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School, the story of American public education
Mondale, Sarah.
Adult Nonfiction LA212 .S353 2001

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From Publishers' Weekly:

Chronologically arranged in four sections (1770-1890, 1900-1950, 1950-1980, 1980-2000), this anthology covers much ground (charter, common, frontier and dame schools) at a brisk, engaging pace. These five eminent scholars catalogue the experiences of African-Americans, Catholics, Native Americans, Mexican-Americans, people with disabilities and girls in an educational system originally designed for Protestant white boys. Tyack and company nimbly chart changing educational philosophies (Horace Mann, John Dewey, the Gary Plan, Archbishop John Hughes) and public debates, such as those aroused by the introduction of IQ tests in the 1920s, the 1957 launching of Sputnik (prompting fear that Soviet education outshone U.S. education) and the 1983 publication of A Nation at Risk, an assessment of the state of public education by "a presidential commission of corporate and public leaders and educators." And there are surprises "black literacy soared in the decades after the Civil War, from 5 percent to 70 percent"; "New York's English-only curriculum was radical" in the 1910s; in the 1930s two-thirds of Los Angeles's Mexican-American students were classified as "slow learners... even mentally retarded" after the introduction of IQ tests; Lyndon Johnson was a schoolteacher; and in 1970 women received "less than 1 percent of all medical and legal degrees." This exemplary, thoroughly readable account of a "complex and controversial and open-ended" subject is enhanced by 125-plus photos and illustrations. (Sept. 12) Forecast: This companion to the PBS documentary series will attract a significant readership. Though balanced, it will stir controversy at a time when reform leans toward business models and Horace Mann's belief "that all citizens" are responsible for the education of all children is being challenged. (c) Copyright PWxyz, LLC. All rights reserved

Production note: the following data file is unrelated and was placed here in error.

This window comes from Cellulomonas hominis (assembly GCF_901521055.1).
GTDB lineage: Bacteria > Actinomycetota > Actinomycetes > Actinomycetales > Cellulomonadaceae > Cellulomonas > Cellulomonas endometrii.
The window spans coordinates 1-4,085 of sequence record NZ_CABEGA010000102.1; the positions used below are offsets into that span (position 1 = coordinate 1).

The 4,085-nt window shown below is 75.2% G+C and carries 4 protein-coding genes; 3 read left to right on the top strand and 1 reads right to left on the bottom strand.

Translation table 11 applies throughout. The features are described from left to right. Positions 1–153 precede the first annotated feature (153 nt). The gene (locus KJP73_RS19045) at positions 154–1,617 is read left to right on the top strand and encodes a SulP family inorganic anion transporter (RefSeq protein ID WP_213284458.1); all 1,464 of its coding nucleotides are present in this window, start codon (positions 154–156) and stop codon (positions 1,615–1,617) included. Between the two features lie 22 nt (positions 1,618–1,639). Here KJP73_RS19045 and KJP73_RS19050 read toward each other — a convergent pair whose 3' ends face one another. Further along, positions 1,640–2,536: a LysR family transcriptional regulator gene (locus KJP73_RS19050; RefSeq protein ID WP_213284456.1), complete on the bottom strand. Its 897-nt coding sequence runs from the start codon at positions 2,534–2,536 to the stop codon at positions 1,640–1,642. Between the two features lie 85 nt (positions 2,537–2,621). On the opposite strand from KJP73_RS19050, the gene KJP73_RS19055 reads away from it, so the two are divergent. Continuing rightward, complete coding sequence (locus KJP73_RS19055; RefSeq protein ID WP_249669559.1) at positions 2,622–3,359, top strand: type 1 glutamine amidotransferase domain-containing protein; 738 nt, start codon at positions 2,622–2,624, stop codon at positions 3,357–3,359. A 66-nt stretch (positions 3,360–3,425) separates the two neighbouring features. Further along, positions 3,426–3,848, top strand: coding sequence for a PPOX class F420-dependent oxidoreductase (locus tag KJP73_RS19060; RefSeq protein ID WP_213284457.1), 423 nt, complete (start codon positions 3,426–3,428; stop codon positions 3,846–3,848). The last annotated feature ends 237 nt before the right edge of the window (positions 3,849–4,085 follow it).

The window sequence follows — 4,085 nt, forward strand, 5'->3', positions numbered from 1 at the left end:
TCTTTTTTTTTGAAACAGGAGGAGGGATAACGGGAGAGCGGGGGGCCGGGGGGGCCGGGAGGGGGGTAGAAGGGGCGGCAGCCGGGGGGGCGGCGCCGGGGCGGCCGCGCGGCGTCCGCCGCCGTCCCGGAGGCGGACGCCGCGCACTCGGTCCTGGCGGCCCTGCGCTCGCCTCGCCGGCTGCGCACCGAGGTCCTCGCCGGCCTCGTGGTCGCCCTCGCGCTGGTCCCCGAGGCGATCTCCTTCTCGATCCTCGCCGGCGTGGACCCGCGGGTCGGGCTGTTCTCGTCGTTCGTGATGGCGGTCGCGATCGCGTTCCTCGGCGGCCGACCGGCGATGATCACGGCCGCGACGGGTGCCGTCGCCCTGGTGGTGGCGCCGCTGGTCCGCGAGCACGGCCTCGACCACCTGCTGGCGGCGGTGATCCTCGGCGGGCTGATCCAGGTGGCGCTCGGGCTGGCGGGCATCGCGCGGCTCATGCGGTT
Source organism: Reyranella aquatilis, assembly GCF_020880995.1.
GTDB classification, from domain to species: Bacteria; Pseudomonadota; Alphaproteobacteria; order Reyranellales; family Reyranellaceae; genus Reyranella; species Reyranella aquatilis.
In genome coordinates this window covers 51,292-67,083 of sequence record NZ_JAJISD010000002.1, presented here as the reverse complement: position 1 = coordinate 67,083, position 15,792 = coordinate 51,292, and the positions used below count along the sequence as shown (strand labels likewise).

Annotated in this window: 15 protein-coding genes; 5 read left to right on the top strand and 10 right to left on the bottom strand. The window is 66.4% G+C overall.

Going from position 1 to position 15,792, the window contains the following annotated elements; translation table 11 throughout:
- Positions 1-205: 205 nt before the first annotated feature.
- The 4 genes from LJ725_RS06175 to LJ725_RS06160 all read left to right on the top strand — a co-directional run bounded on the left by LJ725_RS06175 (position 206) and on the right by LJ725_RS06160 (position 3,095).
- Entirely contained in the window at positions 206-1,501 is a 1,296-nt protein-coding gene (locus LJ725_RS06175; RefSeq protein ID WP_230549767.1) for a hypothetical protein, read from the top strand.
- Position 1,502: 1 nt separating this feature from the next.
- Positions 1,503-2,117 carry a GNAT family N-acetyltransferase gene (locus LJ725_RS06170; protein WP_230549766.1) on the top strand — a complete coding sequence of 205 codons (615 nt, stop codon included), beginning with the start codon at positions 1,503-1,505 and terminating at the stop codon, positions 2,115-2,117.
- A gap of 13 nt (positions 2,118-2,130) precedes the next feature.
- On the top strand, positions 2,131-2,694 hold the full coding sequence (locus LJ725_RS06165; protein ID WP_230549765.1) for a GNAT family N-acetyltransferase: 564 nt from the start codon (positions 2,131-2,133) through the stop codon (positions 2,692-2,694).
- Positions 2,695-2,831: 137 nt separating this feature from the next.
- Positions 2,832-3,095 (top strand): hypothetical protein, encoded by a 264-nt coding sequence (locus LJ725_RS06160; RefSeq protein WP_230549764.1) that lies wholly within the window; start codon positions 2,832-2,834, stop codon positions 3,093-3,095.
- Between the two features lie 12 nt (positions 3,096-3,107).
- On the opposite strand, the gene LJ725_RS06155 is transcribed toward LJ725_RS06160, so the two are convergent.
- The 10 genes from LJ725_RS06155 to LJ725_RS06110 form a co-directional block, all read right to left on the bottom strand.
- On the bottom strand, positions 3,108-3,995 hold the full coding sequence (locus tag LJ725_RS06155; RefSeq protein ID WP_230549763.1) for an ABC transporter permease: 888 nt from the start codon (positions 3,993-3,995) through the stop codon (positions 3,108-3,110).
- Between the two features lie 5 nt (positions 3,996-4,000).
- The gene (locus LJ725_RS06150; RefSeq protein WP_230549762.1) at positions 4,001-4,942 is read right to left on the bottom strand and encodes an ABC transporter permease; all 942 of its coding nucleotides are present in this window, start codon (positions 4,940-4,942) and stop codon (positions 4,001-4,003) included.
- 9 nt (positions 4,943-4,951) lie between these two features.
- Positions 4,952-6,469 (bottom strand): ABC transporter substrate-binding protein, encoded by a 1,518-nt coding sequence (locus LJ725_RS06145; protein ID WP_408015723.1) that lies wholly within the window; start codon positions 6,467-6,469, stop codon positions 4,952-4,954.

From Library Journal:

This companion volume to a PBS documentary series airing this month is filled with over 125 historic photographs, essays by five prominent education historians, and text based on the documentary script, which is narrated by Meryl Streep on television. The photos provide chronological perspective by showing school-themed paintings, portraits of eminent educators, pages from early primers, and old pictures of students, teachers, classrooms, and equipment. Sections of the book correspond to the documentary's parts. "The Educated Citizen" covers 1770-1890 and describes public education's Colonial beginnings. "You Are an American" spans the first half of the 20th century, when John Dewey's progressive philosophy was a major influence. "Separate but Unequal" tells of the nation's struggles to deal with racial, cultural, and bilingual issues, and "A Nation at Risk?" discusses how education policymakers have responded to the 1983 mandate for school reform. Though not as comprehensive as many longer works (e.g., Joel Spring's The American School, 1642-2000 (McGraw-Hill, 2000. 5th ed.), this is still a good overview of the history of U.S. public education and succeeds nicely as a companion to the TV show. None of the other single-volume American education histories are very well illustrated, if at all, and the pictures here are probably the main attraction. Recommended for public and academic libraries. Will Hepfer, SUNY at Buffalo Libs. (c) Copyright 2010. Library Journals LLC, a wholly owned subsidiary of Media Source, Inc. No redistribution permitted.

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